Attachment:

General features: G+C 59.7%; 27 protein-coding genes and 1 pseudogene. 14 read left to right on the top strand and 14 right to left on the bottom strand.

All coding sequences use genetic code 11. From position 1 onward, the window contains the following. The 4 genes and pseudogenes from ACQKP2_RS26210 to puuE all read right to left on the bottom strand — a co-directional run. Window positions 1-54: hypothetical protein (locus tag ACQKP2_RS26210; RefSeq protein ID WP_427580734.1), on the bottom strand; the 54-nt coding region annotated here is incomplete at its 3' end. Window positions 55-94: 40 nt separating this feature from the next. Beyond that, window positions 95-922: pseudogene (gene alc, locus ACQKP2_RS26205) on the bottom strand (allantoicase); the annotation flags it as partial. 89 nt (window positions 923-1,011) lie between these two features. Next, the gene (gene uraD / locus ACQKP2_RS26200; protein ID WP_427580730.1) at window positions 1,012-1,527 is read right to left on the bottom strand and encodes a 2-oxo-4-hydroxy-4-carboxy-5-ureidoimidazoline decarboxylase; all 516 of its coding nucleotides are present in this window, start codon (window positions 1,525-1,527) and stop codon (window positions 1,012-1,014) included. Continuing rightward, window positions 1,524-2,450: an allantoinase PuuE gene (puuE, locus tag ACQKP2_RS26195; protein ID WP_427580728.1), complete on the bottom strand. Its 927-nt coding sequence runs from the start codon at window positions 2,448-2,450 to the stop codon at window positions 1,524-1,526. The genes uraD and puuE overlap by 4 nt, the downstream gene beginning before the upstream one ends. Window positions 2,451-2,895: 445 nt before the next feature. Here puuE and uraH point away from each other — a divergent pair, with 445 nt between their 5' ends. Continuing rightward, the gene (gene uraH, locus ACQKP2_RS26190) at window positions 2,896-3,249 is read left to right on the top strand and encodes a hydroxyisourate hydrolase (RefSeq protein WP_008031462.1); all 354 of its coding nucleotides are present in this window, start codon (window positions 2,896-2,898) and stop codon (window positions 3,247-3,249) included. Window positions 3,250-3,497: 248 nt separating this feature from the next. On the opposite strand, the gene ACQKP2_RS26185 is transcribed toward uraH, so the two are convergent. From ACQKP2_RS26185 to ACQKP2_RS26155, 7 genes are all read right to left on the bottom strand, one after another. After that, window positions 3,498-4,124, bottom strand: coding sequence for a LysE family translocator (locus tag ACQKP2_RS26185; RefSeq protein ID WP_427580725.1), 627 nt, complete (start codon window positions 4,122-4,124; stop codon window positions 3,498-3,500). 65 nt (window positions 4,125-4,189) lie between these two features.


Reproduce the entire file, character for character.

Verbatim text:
General features: G+C 59.7%; 27 protein-coding genes and 1 pseudogene. 14 read left to right on the top strand and 14 right to left on the bottom strand.

All coding sequences use genetic code 11. From position 1 onward, the window contains the following. The 4 genes and pseudogenes from ACQKP2_RS26210 to puuE all read right to left on the bottom strand — a co-directional run. Window positions 1-54: hypothetical protein (locus tag ACQKP2_RS26210; RefSeq protein ID WP_427580734.1), on the bottom strand; the 54-nt coding region annotated here is incomplete at its 3' end. Window positions 55-94: 40 nt separating this feature from the next. Beyond that, window positions 95-922: pseudogene (gene alc, locus ACQKP2_RS26205) on the bottom strand (allantoicase); the annotation flags it as partial. 89 nt (window positions 923-1,011) lie between these two features. Next, the gene (gene uraD / locus ACQKP2_RS26200; protein ID WP_427580730.1) at window positions 1,012-1,527 is read right to left on the bottom strand and encodes a 2-oxo-4-hydroxy-4-carboxy-5-ureidoimidazoline decarboxylase; all 516 of its coding nucleotides are present in this window, start codon (window positions 1,525-1,527) and stop codon (window positions 1,012-1,014) included. Continuing rightward, window positions 1,524-2,450: an allantoinase PuuE gene (puuE, locus tag ACQKP2_RS26195; protein ID WP_427580728.1), complete on the bottom strand. Its 927-nt coding sequence runs from the start codon at window positions 2,448-2,450 to the stop codon at window positions 1,524-1,526. The genes uraD and puuE overlap by 4 nt, the downstream gene beginning before the upstream one ends. Window positions 2,451-2,895: 445 nt before the next feature. Here puuE and uraH point away from each other — a divergent pair, with 445 nt between their 5' ends. Continuing rightward, the gene (gene uraH, locus ACQKP2_RS26190) at window positions 2,896-3,249 is read left to right on the top strand and encodes a hydroxyisourate hydrolase (RefSeq protein WP_008031462.1); all 354 of its coding nucleotides are present in this window, start codon (window positions 2,896-2,898) and stop codon (window positions 3,247-3,249) included. Window positions 3,250-3,497: 248 nt separating this feature from the next. On the opposite strand, the gene ACQKP2_RS26185 is transcribed toward uraH, so the two are convergent. From ACQKP2_RS26185 to ACQKP2_RS26155, 7 genes are all read right to left on the bottom strand, one after another. After that, window positions 3,498-4,124, bottom strand: coding sequence for a LysE family translocator (locus tag ACQKP2_RS26185; RefSeq protein ID WP_427580725.1), 627 nt, complete (start codon window positions 4,122-4,124; stop codon window positions 3,498-3,500). 65 nt (window positions 4,125-4,189) lie between these two features.